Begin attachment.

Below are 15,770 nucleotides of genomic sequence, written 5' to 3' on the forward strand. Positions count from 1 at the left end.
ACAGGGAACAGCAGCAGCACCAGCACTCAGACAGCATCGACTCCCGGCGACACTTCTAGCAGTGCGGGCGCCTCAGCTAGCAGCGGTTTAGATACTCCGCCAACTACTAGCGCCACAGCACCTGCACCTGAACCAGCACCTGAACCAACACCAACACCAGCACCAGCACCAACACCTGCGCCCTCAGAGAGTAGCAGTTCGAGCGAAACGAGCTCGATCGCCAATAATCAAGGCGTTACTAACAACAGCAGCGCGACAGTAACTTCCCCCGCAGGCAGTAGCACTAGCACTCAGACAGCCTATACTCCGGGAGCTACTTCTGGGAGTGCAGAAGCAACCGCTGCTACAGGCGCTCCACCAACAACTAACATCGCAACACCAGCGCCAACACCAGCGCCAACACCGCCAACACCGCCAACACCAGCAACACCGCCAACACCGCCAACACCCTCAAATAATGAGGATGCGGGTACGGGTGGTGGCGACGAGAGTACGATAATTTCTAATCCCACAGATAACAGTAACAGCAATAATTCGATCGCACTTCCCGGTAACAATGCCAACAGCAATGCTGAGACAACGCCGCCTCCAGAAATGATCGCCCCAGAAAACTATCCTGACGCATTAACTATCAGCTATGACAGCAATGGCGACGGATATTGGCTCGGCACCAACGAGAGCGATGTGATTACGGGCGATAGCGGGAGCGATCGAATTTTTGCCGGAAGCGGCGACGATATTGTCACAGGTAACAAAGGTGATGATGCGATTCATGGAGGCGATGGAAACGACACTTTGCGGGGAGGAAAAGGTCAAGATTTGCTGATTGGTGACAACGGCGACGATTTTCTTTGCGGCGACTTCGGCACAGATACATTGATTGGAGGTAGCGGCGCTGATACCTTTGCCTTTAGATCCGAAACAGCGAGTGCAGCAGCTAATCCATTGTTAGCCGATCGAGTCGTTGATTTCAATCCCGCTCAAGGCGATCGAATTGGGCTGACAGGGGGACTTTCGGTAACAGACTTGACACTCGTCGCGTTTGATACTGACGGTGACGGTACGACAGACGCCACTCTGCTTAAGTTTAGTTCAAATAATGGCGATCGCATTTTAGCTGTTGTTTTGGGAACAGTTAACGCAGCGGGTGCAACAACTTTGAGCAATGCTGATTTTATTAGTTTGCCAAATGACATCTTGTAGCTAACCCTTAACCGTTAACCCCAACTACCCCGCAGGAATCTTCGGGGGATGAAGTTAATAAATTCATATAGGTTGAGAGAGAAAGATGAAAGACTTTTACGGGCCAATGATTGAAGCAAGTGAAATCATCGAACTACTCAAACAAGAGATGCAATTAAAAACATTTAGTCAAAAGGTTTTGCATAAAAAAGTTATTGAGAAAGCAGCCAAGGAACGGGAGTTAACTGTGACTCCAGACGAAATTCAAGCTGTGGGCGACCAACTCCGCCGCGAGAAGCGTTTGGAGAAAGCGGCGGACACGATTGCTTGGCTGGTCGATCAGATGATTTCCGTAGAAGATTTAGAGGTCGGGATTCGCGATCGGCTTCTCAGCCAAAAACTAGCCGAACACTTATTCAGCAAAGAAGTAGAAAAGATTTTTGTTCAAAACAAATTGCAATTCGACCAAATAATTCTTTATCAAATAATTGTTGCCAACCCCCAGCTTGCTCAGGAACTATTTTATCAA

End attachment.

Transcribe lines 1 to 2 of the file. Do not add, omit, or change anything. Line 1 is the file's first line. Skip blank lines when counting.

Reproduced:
Below are 15,770 nucleotides of genomic sequence, written 5' to 3' on the forward strand. Positions count from 1 at the left end.
ACAGGGAACAGCAGCAGCACCAGCACTCAGACAGCATCGACTCCCGGCGACACTTCTAGCAGTGCGGGCGCCTCAGCTAGCAGCGGTTTAGATACTCCGCCAACTACTAGCGCCACAGCACCTGCACCTGAACCAGCACCTGAACCAACACCAACACCAGCACCAGCACCAACACCTGCGCCCTCAGAGAGTAGCAGTTCGAGCGAAACGAGCTCGATCGCCAATAATCAAGGCGTTACTAACAACAGCAGCGCGACAGTAACTTCCCCCGCAGGCAGTAGCACTAGCACTCAGACAGCCTATACTCCGGGAGCTACTTCTGGGAGTGCAGAAGCAACCGCTGCTACAGGCGCTCCACCAACAACTAACATCGCAACACCAGCGCCAACACCAGCGCCAACACCGCCAACACCGCCAACACCAGCAACACCGCCAACACCGCCAACACCCTCAAATAATGAGGATGCGGGTACGGGTGGTGGCGACGAGAGTACGATAATTTCTAATCCCACAGATAACAGTAACAGCAATAATTCGATCGCACTTCCCGGTAACAATGCCAACAGCAATGCTGAGACAACGCCGCCTCCAGAAATGATCGCCCCAGAAAACTATCCTGACGCATTAACTATCAGCTATGACAGCAATGGCGACGGATATTGGCTCGGCACCAACGAGAGCGATGTGATTACGGGCGATAGCGGGAGCGATCGAATTTTTGCCGGAAGCGGCGACGATATTGTCACAGGTAACAAAGGTGATGATGCGATTCATGGAGGCGATGGAAACGACACTTTGCGGGGAGGAAAAGGTCAAGATTTGCTGATTGGTGACAACGGCGACGATTTTCTTTGCGGCGACTTCGGCACAGATACATTGATTGGAGGTAGCGGCGCTGATACCTTTGCCTTTAGATCCGAAACAGCGAGTGCAGCAGCTAATCCATTGTTAGCCGATCGAGTCGTTGATTTCAATCCCGCTCAAGGCGATCGAATTGGGCTGACAGGGGGACTTTCGGTAACAGACTTGACACTCGTCGCGTTTGATACTGACGGTGACGGTACGACAGACGCCACTCTGCTTAAGTTTAGTTCAAATAATGGCGATCGCATTTTAGCTGTTGTTTTGGGAACAGTTAACGCAGCGGGTGCAACAACTTTGAGCAATGCTGATTTTATTAGTTTGCCAAATGACATCTTGTAGCTAACCCTTAACCGTTAACCCCAACTACCCCGCAGGAATCTTCGGGGGATGAAGTTAATAAATTCATATAGGTTGAGAGAGAAAGATGAAAGACTTTTACGGGCCAATGATTGAAGCAAGTGAAATCATCGAACTACTCAAACAAGAGATGCAATTAAAAACATTTAGTCAAAAGGTTTTGCATAAAAAAGTTATTGAGAAAGCAGCCAAGGAACGGGAGTTAACTGTGACTCCAGACGAAATTCAAGCTGTGGGCGACCAACTCCGCCGCGAGAAGCGTTTGGAGAAAGCGGCGGACACGATTGCTTGGCTGGTCGATCAGATGATTTCCGTAGAAGATTTAGAGGTCGGGATTCGCGATCGGCTTCTCAGCCAAAAACTAGCCGAACACTTATTCAGCAAAGAAGTAGAAAAGATTTTTGTTCAAAACAAATTGCAATTCGACCAAATAATTCTTTATCAAATAATTGTTGCCAACCCCCAGCTTGCTCAGGAACTATTTTATCAA